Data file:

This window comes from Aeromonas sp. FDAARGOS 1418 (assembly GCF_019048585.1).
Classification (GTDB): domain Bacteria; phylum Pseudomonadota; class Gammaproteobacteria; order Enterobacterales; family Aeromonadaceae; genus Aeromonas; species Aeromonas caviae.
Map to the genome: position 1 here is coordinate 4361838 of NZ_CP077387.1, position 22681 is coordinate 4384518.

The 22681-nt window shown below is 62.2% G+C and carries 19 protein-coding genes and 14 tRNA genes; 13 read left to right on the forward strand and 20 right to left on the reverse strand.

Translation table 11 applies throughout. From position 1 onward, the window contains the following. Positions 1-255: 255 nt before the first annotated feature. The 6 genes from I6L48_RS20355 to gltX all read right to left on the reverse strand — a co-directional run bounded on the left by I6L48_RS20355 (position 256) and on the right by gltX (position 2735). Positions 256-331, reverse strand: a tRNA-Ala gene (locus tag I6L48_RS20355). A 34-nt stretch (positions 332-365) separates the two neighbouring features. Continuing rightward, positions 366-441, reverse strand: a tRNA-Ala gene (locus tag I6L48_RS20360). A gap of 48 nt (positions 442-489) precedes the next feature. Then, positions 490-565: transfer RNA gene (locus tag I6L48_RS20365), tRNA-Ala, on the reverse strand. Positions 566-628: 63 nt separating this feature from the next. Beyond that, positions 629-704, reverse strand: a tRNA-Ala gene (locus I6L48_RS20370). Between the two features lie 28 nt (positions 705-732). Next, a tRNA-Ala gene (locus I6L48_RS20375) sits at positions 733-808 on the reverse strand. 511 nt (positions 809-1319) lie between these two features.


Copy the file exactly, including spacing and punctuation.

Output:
This window comes from Aeromonas sp. FDAARGOS 1418 (assembly GCF_019048585.1).
Classification (GTDB): domain Bacteria; phylum Pseudomonadota; class Gammaproteobacteria; order Enterobacterales; family Aeromonadaceae; genus Aeromonas; species Aeromonas caviae.
Map to the genome: position 1 here is coordinate 4361838 of NZ_CP077387.1, position 22681 is coordinate 4384518.

The 22681-nt window shown below is 62.2% G+C and carries 19 protein-coding genes and 14 tRNA genes; 13 read left to right on the forward strand and 20 right to left on the reverse strand.

Translation table 11 applies throughout. From position 1 onward, the window contains the following. Positions 1-255: 255 nt before the first annotated feature. The 6 genes from I6L48_RS20355 to gltX all read right to left on the reverse strand — a co-directional run bounded on the left by I6L48_RS20355 (position 256) and on the right by gltX (position 2735). Positions 256-331, reverse strand: a tRNA-Ala gene (locus tag I6L48_RS20355). A 34-nt stretch (positions 332-365) separates the two neighbouring features. Continuing rightward, positions 366-441, reverse strand: a tRNA-Ala gene (locus tag I6L48_RS20360). A gap of 48 nt (positions 442-489) precedes the next feature. Then, positions 490-565: transfer RNA gene (locus tag I6L48_RS20365), tRNA-Ala, on the reverse strand. Positions 566-628: 63 nt separating this feature from the next. Beyond that, positions 629-704, reverse strand: a tRNA-Ala gene (locus I6L48_RS20370). Between the two features lie 28 nt (positions 705-732). Next, a tRNA-Ala gene (locus I6L48_RS20375) sits at positions 733-808 on the reverse strand. 511 nt (positions 809-1319) lie between these two features.